Ray Chen is one of the leading violinists of his generation. And how cool would it be to perform with him?!
Play with Ray is an opportunity to do exactly that: perform on the Sydney Opera House stage with this celebrity-status musician. Ray is inviting three violinists into his concert; each will perform one movement from Bach’s Concerto for Two Violins in D minor. It’s all backed by the Sydney Symphony Orchestra, which Tianyi Lu will conduct.
But there’s a catch — it’s amateur violinists only. So if you consider yourself a young or emerging musician who likes to dream big, this could be a competition for you.
Ray chats with CutCommon about this opportunity, which culminates in a live performance on 25 July 2023.
Ray, this is a really unusual competition. Tell us why it’s a special opportunity reserved for amateur violinists.
In the classical music world, competitions are typically extremely serious and dominated by those already on the professional path including young prodigies, conservatory students, and those who already have concert careers. Play with Ray’s mission is to seek out a diverse amateur musician community, share their unique stories, and to provide fun and engaging performance opportunities with the highest quality musicians and venues across the globe.
Why the Bach Concerto for Two Violins?
The Bach Double Concerto for Two Violins is an intermediate-level work that most violinists will encounter along their journey. It’s also the first duet that most violinists play which feels like an ‘official piece’ — and not just another ‘twinkle twinkle’ variation.
Practising by yourself can be pretty lonely, so getting to play a piece with another person is usually a fun, exciting, and engaging experience.
So what do you think it will take for a violinist to Play with Ray? What are the qualities you are hoping for in a musician?
We’re looking for an equal balance of individual storytelling as well as technical prowess.
Although applicants need to have an certain level of playing and grit to be able to shoulder the pressure of performing at the Sydney Opera House in front of 2,000 people — not to mention the livestream — we’re also looking forward to sharing some unique and personal stories of the players.
For me, music has always been about connecting people and sharing artistry, so I’m excited and curious to encounter more likeminded people out there.
What will you be getting up to in your masterclass?
I like to think of masterclasses as a unique and bespoke opportunity to address the needs and pain-points of the student. The type of feedback that’s given is different depending on several factors such as the level, age, difficultly of piece, and what troubles the player might be having with a particular work.
Despite its name, the focus in masterclasses is centered on the student and their relationships to the piece. The audience and teacher are there to add in the wildcard of creative experimentation. Typically, the best masterclasses are the ones where everyone feels inspired from learning something together.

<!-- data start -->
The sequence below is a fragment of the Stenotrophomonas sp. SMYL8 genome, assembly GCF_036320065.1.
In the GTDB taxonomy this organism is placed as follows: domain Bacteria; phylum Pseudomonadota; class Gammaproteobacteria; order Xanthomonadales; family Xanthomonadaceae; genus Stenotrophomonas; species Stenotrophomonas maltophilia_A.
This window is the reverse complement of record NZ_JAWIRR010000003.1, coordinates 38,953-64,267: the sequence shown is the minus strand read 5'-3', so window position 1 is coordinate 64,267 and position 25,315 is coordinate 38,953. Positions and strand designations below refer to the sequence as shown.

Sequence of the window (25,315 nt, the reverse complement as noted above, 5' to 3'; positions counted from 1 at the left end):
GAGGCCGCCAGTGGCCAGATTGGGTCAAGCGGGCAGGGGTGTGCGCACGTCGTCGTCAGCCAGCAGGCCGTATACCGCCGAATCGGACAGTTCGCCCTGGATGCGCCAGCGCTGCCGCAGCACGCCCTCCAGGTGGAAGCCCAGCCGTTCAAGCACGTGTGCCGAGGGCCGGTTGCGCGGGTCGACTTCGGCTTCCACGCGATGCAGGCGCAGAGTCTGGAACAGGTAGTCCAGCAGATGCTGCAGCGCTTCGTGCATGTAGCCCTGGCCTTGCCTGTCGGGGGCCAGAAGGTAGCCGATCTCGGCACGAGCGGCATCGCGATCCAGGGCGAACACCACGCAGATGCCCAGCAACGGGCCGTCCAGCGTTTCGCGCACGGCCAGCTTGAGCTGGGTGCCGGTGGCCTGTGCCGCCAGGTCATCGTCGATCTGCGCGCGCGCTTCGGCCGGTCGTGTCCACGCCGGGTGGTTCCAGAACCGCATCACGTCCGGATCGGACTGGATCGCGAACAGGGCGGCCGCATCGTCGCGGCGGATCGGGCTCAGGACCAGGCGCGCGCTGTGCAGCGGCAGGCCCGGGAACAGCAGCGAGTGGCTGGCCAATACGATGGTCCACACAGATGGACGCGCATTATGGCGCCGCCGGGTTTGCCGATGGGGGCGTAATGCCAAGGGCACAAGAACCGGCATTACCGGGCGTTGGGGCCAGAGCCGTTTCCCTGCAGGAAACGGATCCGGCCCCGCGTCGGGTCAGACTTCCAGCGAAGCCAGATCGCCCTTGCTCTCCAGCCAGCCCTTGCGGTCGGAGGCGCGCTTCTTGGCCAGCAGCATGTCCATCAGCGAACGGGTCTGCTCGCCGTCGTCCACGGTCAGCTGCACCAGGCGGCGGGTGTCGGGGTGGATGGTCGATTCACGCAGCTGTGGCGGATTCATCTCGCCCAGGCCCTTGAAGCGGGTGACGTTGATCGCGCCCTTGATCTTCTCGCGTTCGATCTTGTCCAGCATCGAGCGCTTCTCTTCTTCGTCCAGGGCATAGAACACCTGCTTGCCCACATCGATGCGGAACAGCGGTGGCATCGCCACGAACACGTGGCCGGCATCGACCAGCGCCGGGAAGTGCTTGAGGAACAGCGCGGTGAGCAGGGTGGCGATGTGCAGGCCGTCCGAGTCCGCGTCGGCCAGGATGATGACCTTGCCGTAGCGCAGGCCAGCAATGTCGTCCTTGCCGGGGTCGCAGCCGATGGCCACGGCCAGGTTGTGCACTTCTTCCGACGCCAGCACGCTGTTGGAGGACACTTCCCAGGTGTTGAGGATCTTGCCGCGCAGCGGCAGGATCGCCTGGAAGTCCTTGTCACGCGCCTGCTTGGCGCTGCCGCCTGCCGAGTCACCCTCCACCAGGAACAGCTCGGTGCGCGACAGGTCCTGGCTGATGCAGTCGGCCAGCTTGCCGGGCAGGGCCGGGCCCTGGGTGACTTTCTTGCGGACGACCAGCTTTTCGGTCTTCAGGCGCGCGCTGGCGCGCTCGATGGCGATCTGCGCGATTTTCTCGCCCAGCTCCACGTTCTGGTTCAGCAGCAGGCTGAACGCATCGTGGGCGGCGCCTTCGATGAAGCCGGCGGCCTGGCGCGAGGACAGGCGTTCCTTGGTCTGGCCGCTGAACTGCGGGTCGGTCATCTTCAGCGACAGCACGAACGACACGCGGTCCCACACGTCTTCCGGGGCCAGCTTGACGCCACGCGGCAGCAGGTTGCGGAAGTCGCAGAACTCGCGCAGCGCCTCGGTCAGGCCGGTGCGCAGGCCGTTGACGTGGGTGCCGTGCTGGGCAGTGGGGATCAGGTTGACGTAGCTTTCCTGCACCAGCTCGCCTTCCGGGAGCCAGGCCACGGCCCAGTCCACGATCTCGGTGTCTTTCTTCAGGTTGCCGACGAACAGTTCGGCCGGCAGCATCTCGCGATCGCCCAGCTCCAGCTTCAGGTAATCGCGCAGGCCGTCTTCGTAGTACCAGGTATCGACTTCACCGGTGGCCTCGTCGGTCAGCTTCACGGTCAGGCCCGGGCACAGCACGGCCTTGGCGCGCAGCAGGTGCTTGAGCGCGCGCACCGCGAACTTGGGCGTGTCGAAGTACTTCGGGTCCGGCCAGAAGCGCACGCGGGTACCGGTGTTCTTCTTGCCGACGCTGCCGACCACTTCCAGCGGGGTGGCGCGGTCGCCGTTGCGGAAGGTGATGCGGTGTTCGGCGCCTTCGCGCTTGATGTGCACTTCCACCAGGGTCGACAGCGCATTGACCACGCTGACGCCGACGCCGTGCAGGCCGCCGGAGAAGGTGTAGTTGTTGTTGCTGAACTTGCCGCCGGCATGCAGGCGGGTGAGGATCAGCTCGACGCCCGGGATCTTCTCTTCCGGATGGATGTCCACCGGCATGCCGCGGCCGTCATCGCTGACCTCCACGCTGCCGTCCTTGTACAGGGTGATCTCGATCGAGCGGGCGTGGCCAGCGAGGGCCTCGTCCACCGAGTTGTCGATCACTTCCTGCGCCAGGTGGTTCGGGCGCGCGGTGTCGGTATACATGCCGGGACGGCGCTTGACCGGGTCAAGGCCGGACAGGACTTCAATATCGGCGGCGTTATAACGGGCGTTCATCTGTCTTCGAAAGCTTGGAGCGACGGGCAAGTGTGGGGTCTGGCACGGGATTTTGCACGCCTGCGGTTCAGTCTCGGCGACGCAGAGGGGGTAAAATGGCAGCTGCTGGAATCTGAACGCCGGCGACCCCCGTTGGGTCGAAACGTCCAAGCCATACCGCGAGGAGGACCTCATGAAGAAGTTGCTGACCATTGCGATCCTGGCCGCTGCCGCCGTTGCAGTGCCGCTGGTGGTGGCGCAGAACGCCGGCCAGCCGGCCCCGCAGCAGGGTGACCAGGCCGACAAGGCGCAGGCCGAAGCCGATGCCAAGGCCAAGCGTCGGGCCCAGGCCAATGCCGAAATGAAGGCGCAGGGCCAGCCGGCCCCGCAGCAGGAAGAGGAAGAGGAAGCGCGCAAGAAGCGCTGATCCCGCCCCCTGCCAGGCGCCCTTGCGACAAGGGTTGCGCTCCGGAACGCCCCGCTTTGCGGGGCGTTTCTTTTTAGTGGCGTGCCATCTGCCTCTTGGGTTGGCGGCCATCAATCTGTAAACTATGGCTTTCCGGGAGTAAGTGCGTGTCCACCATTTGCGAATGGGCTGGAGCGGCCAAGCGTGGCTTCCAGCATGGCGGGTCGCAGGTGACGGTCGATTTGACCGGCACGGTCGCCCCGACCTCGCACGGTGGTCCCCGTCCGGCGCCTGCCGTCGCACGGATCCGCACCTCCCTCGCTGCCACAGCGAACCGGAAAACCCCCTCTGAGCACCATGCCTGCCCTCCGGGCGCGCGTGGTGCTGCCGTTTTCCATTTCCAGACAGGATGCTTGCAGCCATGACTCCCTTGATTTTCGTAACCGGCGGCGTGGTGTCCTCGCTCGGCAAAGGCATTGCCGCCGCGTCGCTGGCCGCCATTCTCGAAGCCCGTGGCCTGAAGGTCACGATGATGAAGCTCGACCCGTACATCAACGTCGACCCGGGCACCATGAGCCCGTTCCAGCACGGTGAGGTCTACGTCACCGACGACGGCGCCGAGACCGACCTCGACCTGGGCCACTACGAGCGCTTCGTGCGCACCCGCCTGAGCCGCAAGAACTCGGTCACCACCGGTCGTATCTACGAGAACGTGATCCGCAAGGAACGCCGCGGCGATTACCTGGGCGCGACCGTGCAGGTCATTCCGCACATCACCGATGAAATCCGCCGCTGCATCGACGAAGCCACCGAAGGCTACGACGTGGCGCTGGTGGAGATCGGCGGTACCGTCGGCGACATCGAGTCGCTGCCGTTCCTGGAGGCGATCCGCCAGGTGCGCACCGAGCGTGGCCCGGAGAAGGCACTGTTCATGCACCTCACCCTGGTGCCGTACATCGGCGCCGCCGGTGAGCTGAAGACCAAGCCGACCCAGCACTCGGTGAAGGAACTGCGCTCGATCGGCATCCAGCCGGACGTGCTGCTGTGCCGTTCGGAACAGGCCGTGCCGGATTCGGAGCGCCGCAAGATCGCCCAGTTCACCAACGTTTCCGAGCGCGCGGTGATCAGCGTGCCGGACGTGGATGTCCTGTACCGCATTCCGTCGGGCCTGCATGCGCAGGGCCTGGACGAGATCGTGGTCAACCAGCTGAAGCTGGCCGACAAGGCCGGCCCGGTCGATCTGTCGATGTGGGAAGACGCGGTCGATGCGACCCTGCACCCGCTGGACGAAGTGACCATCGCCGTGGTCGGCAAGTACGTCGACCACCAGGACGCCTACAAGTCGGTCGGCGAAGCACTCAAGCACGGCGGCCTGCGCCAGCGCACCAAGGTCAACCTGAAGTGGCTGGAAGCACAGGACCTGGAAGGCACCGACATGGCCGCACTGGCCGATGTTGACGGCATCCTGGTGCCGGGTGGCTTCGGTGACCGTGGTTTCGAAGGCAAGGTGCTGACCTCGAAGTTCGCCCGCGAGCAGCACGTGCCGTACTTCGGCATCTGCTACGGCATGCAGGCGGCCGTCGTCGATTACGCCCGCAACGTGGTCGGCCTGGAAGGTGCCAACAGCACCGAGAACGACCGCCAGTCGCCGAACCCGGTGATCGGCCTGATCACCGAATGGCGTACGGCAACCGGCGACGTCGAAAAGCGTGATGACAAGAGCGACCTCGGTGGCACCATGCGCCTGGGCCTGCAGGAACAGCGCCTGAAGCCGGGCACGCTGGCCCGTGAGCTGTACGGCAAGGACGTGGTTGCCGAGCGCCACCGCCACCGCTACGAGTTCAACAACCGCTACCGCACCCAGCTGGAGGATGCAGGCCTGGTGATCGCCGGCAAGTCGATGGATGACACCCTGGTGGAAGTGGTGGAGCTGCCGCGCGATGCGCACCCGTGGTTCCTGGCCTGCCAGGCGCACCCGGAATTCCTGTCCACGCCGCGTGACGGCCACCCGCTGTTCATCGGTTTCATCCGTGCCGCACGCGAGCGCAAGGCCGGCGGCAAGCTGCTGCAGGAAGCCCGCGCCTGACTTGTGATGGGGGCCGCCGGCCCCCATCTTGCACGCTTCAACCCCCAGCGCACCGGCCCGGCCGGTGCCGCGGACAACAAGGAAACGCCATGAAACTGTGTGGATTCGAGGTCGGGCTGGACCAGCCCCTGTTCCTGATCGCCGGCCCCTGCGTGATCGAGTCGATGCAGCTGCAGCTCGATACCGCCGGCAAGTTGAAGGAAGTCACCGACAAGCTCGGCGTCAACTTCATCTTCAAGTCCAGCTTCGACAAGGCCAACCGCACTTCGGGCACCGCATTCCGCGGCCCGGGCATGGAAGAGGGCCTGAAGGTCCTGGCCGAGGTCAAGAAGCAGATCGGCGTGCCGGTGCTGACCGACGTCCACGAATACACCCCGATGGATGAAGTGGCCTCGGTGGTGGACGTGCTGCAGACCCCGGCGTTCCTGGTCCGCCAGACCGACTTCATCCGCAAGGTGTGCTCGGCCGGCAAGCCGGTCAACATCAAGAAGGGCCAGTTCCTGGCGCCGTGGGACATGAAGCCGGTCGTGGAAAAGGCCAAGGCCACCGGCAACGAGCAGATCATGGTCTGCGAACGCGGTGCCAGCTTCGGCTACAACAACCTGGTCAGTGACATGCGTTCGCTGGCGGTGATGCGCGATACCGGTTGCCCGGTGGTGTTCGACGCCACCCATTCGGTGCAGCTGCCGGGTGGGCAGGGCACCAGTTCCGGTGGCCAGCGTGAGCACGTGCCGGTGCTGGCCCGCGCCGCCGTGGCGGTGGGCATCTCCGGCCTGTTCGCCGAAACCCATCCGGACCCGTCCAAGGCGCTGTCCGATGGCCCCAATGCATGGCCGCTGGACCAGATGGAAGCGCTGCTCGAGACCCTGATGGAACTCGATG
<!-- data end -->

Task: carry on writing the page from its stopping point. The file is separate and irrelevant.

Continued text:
You’re also going to be a tour guide and show the winners around Sydney! Any hints about the interesting places you’ll be hitting up?
Anticipating that some of the winners might be from around the world, I’m looking forward to personally welcoming them to Australia and sharing the wonderful sights of Sydney.
Between rehearsals at the Sydney Opera House, we’ll check out the historic markets in The Rocks, go to Bondi Beach, and maybe hit up Taronga Zoo. I reckon they’ll get an amazing experience of what Sydney has to offer!
I’d imagine that for amateur violinists, this opportunity is going to be equal parts exciting and intimidating. Why should applicants not freak out when they meet you, and play with you and the SSO?
Your mental preparation is going to important. Not freaking out when you’re suddenly in front of people you want to impress is tough, and practising by yourself feels very different to when you’re on stage.
Luckily, I’ve created a practice community called Tonic, which solves the issue of performance anxiety and encourages and motivates you to practice. There’s a Play with Ray group on there, in addition to many more, where you can meet and ask questions to the general community to inspire your practising.
So what do you get out of the Play with Ray experience?
I wish for people to feel a sense of community and to be able to dream. Dreams which inspire creativity, motivation, and fresh ideas for people across the world are so important for the future of the arts.
Although you may feel like you’re only contributing a tiny output creativity to the universe, by joining forces, we can channel that energy to inspire each other to greater heights than what we individually could achieve.
Good luck and happy practising!
Applications for amateur violinists to enter Play with Ray are now open. The Sydney Symphony Orchestra performance Play With Ray will take place at 7pm July 25 in the Sydney Opera House Concert Hall.
Ray Chen captured by Daniel Boud.